RBLs are most often available via DNS, and will contain a list of IP addresses that are commonly used by spammers, open relays, systems that are non-conformant to RFC, or whatever criteria the people running them choose to use.
The first thing to consider when the desire to implement an RBL hits you is who is running the filter. By using an RBL, you are intrinsically trusting the owner/operator/admin of the RBL not to list hosts that are valid mail servers with whom you would want to communicate, and to remove hosts from their lists who correct their problems in a timely manner.
Each mail administrator has to make his/her own choice which RBLs are most appropriate to their system. There are hundreds of different RBLs, and the choice of which ones to implement can be difficult.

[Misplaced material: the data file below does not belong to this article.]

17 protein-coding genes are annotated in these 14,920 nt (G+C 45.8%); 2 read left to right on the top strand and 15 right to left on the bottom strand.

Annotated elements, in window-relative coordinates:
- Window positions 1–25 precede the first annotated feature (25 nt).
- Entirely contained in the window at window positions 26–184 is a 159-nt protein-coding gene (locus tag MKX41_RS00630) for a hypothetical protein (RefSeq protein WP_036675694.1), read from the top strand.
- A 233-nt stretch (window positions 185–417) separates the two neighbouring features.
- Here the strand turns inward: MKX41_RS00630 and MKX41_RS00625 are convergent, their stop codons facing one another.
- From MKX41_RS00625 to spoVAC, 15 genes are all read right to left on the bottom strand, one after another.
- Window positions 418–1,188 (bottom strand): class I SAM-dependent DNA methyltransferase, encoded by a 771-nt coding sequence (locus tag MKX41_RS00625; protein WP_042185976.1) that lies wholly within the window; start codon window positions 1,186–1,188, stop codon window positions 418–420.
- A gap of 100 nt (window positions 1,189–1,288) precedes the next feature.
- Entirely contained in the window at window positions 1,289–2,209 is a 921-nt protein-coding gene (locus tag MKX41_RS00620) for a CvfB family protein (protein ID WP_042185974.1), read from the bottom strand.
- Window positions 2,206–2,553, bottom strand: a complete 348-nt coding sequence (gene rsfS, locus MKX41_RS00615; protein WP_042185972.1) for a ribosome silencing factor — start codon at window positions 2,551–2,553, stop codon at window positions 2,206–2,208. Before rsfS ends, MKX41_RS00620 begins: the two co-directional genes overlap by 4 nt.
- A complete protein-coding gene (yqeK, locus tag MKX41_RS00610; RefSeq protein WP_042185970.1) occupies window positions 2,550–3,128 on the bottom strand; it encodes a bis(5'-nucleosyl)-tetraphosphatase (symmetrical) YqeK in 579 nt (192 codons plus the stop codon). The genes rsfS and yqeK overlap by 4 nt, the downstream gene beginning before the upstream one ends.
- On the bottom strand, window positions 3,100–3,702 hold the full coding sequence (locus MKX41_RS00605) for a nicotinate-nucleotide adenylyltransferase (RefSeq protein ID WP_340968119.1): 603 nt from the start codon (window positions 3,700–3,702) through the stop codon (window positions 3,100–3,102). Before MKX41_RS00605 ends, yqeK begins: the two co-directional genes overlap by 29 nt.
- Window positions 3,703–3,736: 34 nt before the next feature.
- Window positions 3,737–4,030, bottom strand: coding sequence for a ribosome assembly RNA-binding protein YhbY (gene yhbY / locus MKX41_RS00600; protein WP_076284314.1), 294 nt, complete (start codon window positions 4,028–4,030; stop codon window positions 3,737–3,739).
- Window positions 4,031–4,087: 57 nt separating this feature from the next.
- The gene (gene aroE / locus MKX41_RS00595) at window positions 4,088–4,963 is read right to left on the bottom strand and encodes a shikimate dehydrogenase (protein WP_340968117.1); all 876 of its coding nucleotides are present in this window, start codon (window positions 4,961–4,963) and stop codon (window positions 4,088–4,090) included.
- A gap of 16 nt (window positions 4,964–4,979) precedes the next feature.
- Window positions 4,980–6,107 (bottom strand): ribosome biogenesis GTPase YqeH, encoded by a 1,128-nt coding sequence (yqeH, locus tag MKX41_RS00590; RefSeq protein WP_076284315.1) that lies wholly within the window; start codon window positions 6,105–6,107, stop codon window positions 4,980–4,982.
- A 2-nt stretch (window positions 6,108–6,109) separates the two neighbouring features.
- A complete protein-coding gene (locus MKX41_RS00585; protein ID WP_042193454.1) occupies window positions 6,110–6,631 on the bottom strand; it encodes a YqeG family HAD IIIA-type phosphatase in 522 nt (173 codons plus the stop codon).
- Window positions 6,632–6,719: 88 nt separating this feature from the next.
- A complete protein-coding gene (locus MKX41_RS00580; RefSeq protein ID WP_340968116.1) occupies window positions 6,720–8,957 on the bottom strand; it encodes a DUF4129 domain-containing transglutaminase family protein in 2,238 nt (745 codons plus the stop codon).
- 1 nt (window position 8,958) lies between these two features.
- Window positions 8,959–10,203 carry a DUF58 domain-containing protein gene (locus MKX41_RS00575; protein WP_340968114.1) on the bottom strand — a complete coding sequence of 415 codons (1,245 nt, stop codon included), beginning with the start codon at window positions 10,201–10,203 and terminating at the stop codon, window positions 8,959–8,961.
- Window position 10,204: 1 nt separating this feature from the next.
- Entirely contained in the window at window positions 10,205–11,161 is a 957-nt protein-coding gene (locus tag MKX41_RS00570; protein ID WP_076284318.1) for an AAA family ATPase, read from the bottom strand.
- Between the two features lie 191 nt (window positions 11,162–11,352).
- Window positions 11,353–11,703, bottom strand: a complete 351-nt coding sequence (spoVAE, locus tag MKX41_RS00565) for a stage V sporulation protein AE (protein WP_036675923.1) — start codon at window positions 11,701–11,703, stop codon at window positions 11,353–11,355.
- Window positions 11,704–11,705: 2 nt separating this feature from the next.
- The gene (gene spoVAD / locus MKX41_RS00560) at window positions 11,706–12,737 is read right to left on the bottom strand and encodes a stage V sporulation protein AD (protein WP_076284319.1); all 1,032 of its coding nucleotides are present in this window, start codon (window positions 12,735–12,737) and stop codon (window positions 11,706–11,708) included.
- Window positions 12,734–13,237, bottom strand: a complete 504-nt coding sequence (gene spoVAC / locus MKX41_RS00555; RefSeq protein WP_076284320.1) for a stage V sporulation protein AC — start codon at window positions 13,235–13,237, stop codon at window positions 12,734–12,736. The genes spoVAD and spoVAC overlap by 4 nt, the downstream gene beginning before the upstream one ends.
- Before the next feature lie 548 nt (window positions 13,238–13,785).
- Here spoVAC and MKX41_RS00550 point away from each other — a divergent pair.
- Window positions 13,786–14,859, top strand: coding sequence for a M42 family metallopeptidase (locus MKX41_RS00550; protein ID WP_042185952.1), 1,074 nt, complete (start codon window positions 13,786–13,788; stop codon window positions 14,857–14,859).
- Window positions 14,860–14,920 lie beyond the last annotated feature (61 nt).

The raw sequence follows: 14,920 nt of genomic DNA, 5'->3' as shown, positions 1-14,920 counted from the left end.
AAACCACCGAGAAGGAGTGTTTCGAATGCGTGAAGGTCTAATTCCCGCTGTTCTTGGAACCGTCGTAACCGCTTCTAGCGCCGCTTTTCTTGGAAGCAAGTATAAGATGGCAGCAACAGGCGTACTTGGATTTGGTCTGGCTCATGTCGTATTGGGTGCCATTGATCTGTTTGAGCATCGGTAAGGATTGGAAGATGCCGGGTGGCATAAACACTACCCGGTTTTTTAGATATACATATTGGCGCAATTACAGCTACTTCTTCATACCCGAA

RBLs are implemented as part of smtpd restrictions. Please see the Main.cf Guide for more information on smtpd restrictions. Below are two examples of RBLs that can be added to the smtpd_*_restrictions lists:
If you ever need to remove an RBL from your list, simply add a # in front of the line on which it starts, save main.cf, and restart Postfix.
The reason you should not just use all of the RBLs you can find is primarily due to the extra bandwidth required (you will make at least one DNS query per RBL per message), and secondly due to valid IPs getting listed and not being removed in a timely manner from some. Some RBLs are also mirrors of others, and you should choose the one that gets updated most frequently.
Don’t forget to read the RHSBL Guide for DNS based domain name filtering.